To further complicate matters, although this aspect wasn’t addressed in the course of the panel, the landscape is constantly shifting underfoot. In a complex milieu, the focal individual or organization is just one among many actors, all of whom are engaging in their own communication and interaction strategies as they negotiate the peaks and valleys. Some of those strategies change the shape of the landscape itself: some peaks become higher as new challenges are suddenly thrown in one’s path; others flatten as new technologies or information render them easier to navigate.

    Anyone who works with complexity theories will find all of the above quite obvious and natural (but the specifics of computing the fitness landscape and developing appropriate strategies remain extremely challenging). Although my focus on crisis has typically been at the level of the organizational or issue network rather than public affairs or public diplomacy, there is a great deal of overlap between the approach outlined at the panel and the one we presented in our book. Most of all, there is something of a disconnect between the linearity of traditional crisis communication responses such as image repair, and the nonlinearity inherent in a complexity perspective.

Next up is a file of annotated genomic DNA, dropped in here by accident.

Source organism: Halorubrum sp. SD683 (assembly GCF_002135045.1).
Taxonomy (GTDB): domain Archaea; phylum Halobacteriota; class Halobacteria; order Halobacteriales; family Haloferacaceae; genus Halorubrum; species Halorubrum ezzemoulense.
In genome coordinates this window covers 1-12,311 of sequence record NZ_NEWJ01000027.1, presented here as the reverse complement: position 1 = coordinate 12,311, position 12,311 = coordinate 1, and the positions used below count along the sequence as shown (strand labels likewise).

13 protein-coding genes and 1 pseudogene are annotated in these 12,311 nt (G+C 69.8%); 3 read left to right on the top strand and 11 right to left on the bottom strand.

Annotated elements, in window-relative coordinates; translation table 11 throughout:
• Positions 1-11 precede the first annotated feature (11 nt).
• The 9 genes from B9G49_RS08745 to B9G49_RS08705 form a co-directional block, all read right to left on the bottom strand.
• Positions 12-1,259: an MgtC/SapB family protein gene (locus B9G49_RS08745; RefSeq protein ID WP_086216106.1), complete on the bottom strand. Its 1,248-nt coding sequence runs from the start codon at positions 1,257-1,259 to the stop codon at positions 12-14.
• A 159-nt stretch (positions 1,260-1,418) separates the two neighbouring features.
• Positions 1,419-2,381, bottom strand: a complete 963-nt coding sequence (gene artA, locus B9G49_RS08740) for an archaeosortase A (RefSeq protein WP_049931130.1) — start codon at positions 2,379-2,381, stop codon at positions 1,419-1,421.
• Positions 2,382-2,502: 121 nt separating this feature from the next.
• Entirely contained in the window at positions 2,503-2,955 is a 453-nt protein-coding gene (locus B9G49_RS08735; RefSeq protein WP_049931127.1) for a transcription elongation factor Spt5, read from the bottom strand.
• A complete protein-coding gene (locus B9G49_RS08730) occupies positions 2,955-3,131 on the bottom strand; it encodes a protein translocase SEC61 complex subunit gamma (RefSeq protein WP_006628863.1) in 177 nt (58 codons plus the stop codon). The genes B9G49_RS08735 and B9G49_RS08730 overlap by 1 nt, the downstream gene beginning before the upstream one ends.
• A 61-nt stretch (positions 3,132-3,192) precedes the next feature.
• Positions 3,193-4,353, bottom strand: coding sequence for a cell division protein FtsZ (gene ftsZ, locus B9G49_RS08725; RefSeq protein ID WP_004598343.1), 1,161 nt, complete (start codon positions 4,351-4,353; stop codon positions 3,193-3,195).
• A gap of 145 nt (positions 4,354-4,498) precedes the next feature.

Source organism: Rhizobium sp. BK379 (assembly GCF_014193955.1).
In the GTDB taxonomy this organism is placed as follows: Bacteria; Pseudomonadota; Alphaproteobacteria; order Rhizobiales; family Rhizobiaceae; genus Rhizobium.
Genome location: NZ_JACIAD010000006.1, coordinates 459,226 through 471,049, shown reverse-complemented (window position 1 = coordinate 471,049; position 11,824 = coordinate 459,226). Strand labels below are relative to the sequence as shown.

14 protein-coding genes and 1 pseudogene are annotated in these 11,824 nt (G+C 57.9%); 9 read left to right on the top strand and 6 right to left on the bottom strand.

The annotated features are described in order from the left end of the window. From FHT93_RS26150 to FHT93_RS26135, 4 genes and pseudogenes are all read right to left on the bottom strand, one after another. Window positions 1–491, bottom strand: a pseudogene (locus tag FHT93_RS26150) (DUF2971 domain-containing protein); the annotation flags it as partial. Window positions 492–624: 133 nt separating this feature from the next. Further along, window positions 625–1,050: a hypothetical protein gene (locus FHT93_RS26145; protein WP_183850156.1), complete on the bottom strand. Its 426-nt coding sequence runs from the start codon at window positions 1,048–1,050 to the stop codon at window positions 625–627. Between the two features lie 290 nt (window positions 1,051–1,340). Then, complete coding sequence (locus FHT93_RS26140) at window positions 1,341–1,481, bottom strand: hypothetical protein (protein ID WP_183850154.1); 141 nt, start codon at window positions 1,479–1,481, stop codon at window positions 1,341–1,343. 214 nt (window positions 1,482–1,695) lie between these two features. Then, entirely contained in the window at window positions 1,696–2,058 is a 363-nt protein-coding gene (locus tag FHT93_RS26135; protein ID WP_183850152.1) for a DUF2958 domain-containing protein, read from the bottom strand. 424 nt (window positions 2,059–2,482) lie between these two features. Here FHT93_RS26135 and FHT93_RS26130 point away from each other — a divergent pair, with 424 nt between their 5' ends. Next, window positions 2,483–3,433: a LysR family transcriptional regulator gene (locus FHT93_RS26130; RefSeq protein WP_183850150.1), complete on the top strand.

I don’t have anywhere near the expertise or knowledge to address the situation in Mumbai in any detail, but I’ll close with an observation related to the above discussion. The emergence of multiple sites of information via Twitter, SMS broadcast, Flickr, Blog Talk Radio, and other social media tools is an example of how even an event-based crisis without an organization at its core (as opposed to a purely organizational crisis of legitimacy, such as ther recent MotrinMoms d├ębacle) can become a moving target in terms of communication management.

    Although not strictly in the same category as the decentered crises mentioned above (spinach, melamine), mainstream media outlets and media consumers are faced with similar dilemmas regarding the speed and source credibility of information. When lives are at stake, whether one is dealing with gunmen or potentially deadly contaminants, there is a need for rapid, accurate information. Organizations have traditionally been positioned as the information gatekeepers for contained crises, with mainstream media working to verify claims and demand accountability. but when there is no central source, and when communication tools allow for both accurate and inaccurate information to spread wide and fast, the fitness landscape is negotiated through a self-organizing process. This self-organization, however, is subject to the same pitfalls mentioned above, and may not emerge with the optimum strategy. I think we need to be ready to study the evolution and information pathways in these kinds of crisis situations, in order to determine what–if anything–can be done to encourage accurate flows of information while stemming the tide of misinformation, including propaganda.